Beware of the Chair: Take A Stand at Meetings and Conferences
Think back to your last all-day meeting or event. How often did you feel tired? Did you get fanny fatigue from sitting too much? Brain freeze from hearing a lot of information in a short period of time?
Move of the Month
1. Lift leg behind body
2. Bring heel in toward your butt
3. Hold and squeeze muscles for 3 seconds
4. Straighten leg
5. Repeat 10 times on each leg
Symptoms of Conference Fatigue
Sitting fatigue and learning fatigue are common problems experienced by attendees who sit for a long time at meetings and conferences.
- Muscles tighten, posture becomes slouched and energy levels plummet as the day wears on.
- Physical inactivity makes people sluggish. This affects the brain as much as the body, making people less able to retain information.
Surprisingly, coffee breaks and traditional fitness activities can be ineffective.
- Coffee breaks, while energizing for a short time, are often counterproductive to learning. People feel more fatigued once the caffeine and sugar high wear off.
- Fitness activities such as group walks and runs or yoga breaks are included in some conferences. Unfortunately, these activities are often held early in the morning and attract few attendees.
Delivered in-person or by video, fitness micro-breaks increase blood flow to the muscles and pump oxygen to the brain, keeping attendees awake and alert for extended periods of time. A room full of people talking, laughing, smiling and stretching makes them feel great afterwards.
- Make it convenient: Keep the breaks brief, sweat-free, and easy to accomplish in business attire at participants’ seats during conference sessions.
- Mix it up: Weave in periods of stretching and strengthening throughout the event: mid-morning and mid-afternoon; before or after keynotes and plenaries; before sessions while attendees wait in their seats; and mid-session.
- Avoid certain times: Don’t schedule fitness breaks in the early morning when people straggle in, at the end of day when people scatter, and during refreshment breaks when people want to hit the restroom or check their messages.
Standing room used to mean you were relegated, chairless, to the outer reaches of a packed auditorium. But today, given what we know about the benefits of getting attendees out of their seats — better retention, attention and overall good feelings — planners are looking for new ways to build standing room into their events.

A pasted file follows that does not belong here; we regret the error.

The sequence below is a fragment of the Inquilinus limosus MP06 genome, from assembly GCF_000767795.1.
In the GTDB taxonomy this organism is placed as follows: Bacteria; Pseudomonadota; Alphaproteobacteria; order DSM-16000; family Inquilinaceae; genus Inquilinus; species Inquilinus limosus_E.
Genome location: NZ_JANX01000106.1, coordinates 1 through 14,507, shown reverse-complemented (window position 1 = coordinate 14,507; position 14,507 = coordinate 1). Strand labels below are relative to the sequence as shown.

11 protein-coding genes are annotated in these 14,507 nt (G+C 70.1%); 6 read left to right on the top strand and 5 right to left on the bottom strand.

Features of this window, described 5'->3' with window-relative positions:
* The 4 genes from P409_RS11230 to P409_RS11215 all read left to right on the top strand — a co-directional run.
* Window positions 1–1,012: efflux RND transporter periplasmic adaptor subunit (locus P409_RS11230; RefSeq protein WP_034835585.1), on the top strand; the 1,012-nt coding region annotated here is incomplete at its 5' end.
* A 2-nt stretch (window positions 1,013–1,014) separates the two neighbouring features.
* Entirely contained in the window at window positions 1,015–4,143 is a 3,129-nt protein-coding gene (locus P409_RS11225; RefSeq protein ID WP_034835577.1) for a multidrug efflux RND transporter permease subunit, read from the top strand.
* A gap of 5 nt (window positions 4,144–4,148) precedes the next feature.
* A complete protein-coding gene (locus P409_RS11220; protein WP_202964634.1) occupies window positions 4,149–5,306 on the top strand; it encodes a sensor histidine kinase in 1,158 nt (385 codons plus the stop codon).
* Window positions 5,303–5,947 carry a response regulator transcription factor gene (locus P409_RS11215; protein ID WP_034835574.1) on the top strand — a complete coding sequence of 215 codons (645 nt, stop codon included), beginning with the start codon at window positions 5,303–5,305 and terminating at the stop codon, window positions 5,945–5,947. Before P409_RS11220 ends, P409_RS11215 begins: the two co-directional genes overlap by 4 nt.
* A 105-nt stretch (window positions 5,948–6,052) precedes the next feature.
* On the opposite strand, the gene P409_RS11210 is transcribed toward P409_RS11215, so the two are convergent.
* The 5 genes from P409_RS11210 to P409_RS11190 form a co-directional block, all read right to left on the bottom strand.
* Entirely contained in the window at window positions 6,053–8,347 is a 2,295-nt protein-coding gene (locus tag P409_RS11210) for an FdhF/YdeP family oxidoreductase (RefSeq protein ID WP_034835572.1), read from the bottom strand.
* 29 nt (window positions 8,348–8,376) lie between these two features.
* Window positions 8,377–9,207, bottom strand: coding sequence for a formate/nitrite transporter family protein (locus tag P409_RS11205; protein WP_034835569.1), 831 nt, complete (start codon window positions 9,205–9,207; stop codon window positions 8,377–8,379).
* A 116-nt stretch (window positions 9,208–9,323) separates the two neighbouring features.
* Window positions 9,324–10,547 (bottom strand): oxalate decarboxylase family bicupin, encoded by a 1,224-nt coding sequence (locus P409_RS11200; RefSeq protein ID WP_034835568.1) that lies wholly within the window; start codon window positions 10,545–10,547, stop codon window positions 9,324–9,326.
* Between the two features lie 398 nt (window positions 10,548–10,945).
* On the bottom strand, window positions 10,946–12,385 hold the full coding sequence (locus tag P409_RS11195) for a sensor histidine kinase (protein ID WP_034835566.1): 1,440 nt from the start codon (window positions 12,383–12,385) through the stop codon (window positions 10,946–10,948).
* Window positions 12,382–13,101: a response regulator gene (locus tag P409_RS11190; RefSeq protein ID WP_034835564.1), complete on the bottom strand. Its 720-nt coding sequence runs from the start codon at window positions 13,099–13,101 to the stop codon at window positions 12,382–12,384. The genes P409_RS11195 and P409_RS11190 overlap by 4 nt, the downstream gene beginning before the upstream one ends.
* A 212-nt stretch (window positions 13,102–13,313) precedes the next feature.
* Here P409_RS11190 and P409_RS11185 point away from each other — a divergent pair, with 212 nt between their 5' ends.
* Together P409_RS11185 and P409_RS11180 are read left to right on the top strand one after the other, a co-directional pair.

- Standing sections: Design the space so that people who wish to stand can do so comfortably with good sightlines (but in a way that doesn’t block the view of sitters). Consider bonuses for standers – easy access to a water station or first dibs on meeting the speaker.
- Stand-up lunches and dinners: Cruiser tables are your friends! Not only does a stand-up meal decrease sitting time, it makes it easier for delegates to mill about and network.
- Active applauses (standing ovations): Encourage attendees to give their speakers a very enthusiastic thank-you, and while they’re up anyway, work in some stretches, knee bends, and maybe even a little dancing (make sure your AV tech has the latest rockin’ tune at the ready).
- Walkshops: Don’t book a boardroom—head to a hiking trail or park instead. Walk-and-talking takes the formality and hierarchy out of traditional meetings, facilitating brainstorming and open discussion.
Take a Stand – Take Action
Don’t take conference fatigue sitting down. Take a stand! What is needed at your next event is an energy booster – something to fight sitting fatigue and learning fatigue, as well as enhance concentration and alertness. Resources are just a click away.
Check out a sample video
Get more info on integrating fitness into your events here
Standing up for good health,
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